Making a Country Garden

This English country garden surrounds an 18th century farmhouse. The land you see was previously a field, which was levelled and a retaining wall built of reclaimed bricks.

Norfolk - at work

This picture shows work in progress transforming the field. A wide gravel path was created around the house, with a terrace for entertaining, so that the owners would be encouraged to walk out of doors whatever the weather.

DSC03508

A lavender walk was created along the path, its colour reflected in the painted French park chairs. Steps, just visible, lead up to the fountain garden with Lutyens bench.

100_3399

The owner wanted cottage style planting  so we used perennials such as lupins, astrantia, aquilegia, penstemons , including plants attractive to bees such as  lavender, scabious, sedum, agastache, achillea , erysimum and verbascum.

DSC01478

More structural plants include a variety of euphorbias, swathes of grasses such as Miscanthus and Stipa gigantia, Agapanthus and Phlomis as well as evergreen structure provided by shaped yew and box.

DSC01761

A smaller shaded garden was created in the old farmyard in front of the ancient outhouses, the soft planting backed by structural shrubs such as Cornus controversa, the lovely “Wedding cake tree”, creating a suitable setting for a garden in the countryside.

DSC01476

(All photography mine)

9 thoughts on “Making a Country Garden

  1. This looks wonderful! But most importantly it looks like something I’d want to use, to live in. I can really see how it would mature beautifully: not just something for those makeover shows, but something real, like an outdoor home.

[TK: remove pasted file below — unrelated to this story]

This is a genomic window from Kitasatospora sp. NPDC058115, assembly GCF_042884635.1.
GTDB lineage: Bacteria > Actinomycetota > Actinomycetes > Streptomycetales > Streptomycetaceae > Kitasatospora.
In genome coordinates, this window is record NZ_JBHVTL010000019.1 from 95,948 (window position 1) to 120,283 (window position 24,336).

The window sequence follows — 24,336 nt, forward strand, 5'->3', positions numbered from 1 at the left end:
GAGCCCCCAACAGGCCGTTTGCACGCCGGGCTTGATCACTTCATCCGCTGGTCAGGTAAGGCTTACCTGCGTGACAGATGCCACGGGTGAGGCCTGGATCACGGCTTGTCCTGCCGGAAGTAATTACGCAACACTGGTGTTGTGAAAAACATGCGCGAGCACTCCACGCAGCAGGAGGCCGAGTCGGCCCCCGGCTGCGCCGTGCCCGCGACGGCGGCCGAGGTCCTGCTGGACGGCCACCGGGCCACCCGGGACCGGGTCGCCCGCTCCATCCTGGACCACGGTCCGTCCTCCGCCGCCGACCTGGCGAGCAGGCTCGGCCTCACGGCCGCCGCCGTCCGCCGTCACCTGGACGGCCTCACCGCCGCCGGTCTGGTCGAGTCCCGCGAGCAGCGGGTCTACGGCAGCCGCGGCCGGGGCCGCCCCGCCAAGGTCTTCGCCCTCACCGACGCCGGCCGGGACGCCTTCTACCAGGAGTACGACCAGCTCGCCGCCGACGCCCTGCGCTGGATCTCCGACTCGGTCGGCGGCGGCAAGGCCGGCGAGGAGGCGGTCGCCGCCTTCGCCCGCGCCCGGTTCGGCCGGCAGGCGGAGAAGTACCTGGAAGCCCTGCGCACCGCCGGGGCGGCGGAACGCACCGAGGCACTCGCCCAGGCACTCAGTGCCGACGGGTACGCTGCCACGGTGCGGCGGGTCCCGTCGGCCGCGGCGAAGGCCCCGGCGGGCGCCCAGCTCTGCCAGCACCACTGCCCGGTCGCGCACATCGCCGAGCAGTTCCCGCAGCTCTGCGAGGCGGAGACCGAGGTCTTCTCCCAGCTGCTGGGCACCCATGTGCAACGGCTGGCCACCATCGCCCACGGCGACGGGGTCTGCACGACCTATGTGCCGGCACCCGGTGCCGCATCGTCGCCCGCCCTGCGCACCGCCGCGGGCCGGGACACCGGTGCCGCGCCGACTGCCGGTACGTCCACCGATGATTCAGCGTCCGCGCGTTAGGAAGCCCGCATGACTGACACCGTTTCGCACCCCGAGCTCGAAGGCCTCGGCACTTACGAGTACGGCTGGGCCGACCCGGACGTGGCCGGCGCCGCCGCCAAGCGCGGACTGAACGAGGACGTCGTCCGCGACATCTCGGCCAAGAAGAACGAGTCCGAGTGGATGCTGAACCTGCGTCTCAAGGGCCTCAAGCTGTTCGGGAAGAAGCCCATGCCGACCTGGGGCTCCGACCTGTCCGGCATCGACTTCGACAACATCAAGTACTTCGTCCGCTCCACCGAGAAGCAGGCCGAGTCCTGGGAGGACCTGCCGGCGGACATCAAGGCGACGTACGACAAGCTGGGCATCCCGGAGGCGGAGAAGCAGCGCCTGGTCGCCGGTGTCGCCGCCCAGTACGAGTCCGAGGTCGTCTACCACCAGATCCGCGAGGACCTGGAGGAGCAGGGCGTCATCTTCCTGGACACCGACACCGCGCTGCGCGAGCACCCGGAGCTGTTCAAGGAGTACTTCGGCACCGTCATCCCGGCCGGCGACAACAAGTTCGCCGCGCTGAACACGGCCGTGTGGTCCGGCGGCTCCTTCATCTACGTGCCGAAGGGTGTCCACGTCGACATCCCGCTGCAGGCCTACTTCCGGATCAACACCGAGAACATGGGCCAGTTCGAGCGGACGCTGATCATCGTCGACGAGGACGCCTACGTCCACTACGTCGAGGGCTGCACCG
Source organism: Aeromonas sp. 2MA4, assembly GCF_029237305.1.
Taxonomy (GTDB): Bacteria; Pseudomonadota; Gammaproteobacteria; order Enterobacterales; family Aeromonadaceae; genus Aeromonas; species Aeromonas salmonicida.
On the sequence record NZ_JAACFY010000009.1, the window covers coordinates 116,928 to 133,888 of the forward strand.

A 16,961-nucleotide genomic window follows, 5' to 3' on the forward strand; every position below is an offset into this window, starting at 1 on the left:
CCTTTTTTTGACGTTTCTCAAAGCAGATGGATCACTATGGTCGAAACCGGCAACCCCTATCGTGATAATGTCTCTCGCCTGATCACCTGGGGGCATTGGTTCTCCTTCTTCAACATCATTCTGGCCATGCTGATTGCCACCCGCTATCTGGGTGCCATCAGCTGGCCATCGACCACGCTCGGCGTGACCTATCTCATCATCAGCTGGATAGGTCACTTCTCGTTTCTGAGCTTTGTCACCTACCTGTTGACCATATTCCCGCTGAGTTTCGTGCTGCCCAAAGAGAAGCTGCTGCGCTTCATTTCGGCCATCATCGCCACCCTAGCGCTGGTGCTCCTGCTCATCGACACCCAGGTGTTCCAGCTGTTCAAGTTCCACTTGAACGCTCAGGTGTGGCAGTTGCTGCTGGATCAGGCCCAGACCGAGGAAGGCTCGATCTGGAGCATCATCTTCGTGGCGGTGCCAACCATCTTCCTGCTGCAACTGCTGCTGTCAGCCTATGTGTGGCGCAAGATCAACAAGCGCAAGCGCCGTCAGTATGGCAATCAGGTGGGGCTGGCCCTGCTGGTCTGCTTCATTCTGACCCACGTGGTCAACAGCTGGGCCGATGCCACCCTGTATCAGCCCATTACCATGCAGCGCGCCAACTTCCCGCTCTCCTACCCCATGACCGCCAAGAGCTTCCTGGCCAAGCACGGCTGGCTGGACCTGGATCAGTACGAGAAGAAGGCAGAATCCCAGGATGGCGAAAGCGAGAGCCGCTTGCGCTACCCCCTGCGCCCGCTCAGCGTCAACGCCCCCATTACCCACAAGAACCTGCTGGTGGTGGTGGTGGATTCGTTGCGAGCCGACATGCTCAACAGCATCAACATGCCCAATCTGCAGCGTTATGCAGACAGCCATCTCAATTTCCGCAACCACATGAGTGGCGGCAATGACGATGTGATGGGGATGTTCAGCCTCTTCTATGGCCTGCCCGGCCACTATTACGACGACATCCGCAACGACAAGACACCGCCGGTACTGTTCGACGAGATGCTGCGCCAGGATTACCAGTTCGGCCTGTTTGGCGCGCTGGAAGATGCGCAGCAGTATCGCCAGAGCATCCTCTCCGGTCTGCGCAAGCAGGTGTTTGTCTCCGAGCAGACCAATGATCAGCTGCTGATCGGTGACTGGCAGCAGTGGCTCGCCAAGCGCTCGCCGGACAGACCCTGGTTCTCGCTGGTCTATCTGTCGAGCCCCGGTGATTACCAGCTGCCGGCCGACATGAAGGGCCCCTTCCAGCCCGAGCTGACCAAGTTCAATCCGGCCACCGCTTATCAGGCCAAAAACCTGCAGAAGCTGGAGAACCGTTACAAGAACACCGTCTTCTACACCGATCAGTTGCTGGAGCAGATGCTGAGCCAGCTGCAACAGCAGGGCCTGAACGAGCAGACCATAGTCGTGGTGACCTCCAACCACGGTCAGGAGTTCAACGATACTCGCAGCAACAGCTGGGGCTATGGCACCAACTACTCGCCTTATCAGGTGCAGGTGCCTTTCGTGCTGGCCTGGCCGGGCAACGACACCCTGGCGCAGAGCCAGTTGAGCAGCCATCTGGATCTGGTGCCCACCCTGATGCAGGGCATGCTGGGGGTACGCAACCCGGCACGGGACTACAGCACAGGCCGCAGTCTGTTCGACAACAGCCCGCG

Liked by 1 person

  2. Lovely! In the midst of a dreary winter I am feeling inspired to rejuvenate my garden in a few months. Could you please share what size gravel was used and how thick it was laid down. Is it packed or do your feet sink into it a bit? Thank you!

    Like

    • Hi Julie.Glad the post inspired you. Love using gravel when practical, easy to use and the crunchy sound reminds me of France and also deters thieves. It’s important to prepare the ground well beforehand to give a solid foundation,eg with a base of hardcore as we did here,and lay weed suppressing fabric if you like. I find medium grade gravel, 10-20mm shingle, the easiest to walk on.(I wonder do you have dogs – the very small grade can get trapped in their paws, annoying & easily brought inside, and if you have cats, they love to “use” it). Larger grade is too hard to walk on. Lay the gravel about 50mm deep.Hope this helps. Good luck with your plans. Lorna.

      Like

Leave a Reply

Fill in your details below or click an icon to log in:

WordPress.com Logo

You are commenting using your WordPress.com account. Log Out / Change )

Twitter picture

You are commenting using your Twitter account. Log Out / Change )

Facebook photo

You are commenting using your Facebook account. Log Out / Change )

Google+ photo

You are commenting using your Google+ account. Log Out / Change )

Connecting to %s